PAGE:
The devils made me do it gls

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Games+Learning+Society 2010, presentation on using World of Warcraft to teach internet governance in a law school class.

Games+Learning+Society 2010, presentation on using World of Warcraft to teach internet governance in a law school class.

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  • 1. <The Devils Made Me Do It>
    a law school experiment
    in online community governance
    John Carter McKnight
    Adjunct Professor of Law
    PhD Student,
    Human & Social Dimensions of Science & TechnologyArizona State University
  • 2.
  • 3. LAW 791/EDT 791: governance of virtual worlds
    27 students:
    17 second/third year law students
    7 Masters students: educational technology, public administration, English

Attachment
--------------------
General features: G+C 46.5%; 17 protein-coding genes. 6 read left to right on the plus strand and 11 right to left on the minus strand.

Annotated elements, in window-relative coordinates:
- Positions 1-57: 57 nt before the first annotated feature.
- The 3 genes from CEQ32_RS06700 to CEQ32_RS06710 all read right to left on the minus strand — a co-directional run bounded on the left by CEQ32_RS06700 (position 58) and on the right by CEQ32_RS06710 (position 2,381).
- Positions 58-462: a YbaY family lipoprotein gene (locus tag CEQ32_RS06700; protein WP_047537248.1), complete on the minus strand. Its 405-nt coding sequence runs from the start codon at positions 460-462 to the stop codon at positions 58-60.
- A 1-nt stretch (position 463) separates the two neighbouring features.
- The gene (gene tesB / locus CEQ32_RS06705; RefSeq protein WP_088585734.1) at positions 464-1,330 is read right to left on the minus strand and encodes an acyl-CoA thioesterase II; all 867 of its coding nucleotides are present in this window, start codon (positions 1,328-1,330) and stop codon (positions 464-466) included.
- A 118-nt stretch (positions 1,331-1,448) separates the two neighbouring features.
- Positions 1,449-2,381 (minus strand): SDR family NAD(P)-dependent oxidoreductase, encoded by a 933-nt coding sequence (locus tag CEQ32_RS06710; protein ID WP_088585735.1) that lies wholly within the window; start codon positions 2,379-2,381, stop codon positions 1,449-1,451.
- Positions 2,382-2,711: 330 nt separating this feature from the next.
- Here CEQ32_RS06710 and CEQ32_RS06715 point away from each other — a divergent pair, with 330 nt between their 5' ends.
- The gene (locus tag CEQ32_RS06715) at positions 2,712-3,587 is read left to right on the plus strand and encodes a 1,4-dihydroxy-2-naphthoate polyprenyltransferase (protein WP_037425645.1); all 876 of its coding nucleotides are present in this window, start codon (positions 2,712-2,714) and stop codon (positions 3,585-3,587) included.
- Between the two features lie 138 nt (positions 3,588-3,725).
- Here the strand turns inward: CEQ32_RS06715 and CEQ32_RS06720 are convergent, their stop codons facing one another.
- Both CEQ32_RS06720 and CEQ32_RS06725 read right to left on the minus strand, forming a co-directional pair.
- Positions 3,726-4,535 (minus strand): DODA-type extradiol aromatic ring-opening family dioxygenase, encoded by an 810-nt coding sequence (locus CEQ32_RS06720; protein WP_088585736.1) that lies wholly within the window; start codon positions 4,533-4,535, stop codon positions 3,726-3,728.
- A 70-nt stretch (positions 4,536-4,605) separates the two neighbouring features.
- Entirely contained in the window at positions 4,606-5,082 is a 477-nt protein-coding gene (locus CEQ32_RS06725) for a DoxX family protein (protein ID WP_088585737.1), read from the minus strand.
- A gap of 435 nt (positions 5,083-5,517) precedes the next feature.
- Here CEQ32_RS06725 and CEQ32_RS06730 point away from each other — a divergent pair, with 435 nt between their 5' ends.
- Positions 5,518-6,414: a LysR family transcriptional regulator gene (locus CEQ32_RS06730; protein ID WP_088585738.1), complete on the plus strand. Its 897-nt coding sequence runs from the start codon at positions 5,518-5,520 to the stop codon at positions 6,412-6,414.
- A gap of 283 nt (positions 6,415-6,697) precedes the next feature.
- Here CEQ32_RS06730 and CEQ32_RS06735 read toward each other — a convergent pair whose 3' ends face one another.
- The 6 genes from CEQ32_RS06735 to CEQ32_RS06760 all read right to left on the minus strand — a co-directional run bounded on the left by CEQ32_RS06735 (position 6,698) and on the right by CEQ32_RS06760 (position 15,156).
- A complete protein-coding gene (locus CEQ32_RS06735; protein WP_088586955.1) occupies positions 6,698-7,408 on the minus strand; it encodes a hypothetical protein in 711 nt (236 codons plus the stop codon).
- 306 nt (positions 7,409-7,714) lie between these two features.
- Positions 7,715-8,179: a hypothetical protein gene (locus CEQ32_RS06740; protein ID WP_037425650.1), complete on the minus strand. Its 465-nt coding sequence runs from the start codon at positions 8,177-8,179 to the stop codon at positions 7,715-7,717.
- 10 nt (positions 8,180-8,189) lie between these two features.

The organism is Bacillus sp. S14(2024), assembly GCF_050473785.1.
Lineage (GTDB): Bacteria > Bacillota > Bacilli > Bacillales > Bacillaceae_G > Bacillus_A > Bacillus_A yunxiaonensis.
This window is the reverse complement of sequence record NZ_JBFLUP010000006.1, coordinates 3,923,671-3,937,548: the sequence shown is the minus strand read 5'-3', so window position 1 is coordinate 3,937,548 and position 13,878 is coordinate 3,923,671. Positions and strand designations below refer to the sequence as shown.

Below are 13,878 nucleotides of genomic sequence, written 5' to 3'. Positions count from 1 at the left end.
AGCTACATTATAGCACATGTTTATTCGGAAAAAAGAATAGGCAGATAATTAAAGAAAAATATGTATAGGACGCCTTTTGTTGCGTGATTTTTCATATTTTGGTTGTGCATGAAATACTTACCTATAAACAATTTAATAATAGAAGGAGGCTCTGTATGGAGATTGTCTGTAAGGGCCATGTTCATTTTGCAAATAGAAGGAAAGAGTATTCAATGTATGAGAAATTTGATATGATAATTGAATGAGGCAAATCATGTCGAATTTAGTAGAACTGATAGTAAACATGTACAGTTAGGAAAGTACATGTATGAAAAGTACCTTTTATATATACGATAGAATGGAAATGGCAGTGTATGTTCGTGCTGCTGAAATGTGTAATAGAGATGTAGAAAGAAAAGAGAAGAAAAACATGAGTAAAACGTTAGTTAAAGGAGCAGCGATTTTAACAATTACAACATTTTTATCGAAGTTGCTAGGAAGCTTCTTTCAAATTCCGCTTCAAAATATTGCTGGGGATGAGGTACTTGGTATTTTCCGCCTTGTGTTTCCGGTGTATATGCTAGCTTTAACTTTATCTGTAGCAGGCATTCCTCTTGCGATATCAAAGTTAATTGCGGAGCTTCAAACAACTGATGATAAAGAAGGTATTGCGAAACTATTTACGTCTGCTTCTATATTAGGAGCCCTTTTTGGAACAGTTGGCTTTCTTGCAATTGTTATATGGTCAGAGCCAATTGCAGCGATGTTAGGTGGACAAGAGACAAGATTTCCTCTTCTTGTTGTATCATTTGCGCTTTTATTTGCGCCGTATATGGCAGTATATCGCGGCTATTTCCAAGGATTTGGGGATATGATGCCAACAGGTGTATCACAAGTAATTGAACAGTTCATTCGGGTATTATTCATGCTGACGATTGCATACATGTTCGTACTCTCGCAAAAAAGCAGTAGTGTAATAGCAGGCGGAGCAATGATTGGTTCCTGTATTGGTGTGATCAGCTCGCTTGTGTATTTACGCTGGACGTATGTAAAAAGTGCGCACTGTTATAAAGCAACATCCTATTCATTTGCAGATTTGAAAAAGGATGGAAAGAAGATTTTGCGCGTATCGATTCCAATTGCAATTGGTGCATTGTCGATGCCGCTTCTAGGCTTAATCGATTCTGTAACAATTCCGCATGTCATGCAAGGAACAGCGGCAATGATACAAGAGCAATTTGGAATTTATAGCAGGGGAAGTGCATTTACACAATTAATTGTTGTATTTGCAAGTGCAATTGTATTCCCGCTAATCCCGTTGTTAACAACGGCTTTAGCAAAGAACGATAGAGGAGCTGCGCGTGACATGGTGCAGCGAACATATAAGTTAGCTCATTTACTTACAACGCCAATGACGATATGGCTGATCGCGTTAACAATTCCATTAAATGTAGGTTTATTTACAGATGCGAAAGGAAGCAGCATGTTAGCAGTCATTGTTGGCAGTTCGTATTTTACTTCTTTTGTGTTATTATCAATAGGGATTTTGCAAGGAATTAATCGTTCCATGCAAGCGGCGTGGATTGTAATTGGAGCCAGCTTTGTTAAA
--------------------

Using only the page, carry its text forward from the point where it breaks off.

3 Honors College undergraduates
    40+ year age range
    vast range of gaming experience
    all white, middle-class, moderate
  • 4. course frameowork
    3 credit graduate course
    cross-listed in Law and Education Technology – first collaboration!
    multi-disciplinary readings
    law, economics, anthropology, political science
    journal articles, books, blogs, news reports
    participation (summed across media)
    weekly forum questions on readings
    WoW guild project blogging
    term project: presentation + documentation
  • 5. Why Virtual Worlds Governance?
    a *model* - government processes in miniature
    a *site* - a thing governed by custom and code – both legal and software
    an *inspiration* - can the experience of online self-governance translate to RL?
  • 6. the project
    create a guild in World of Warcraft
    create governance systems for it:
    dispute resolution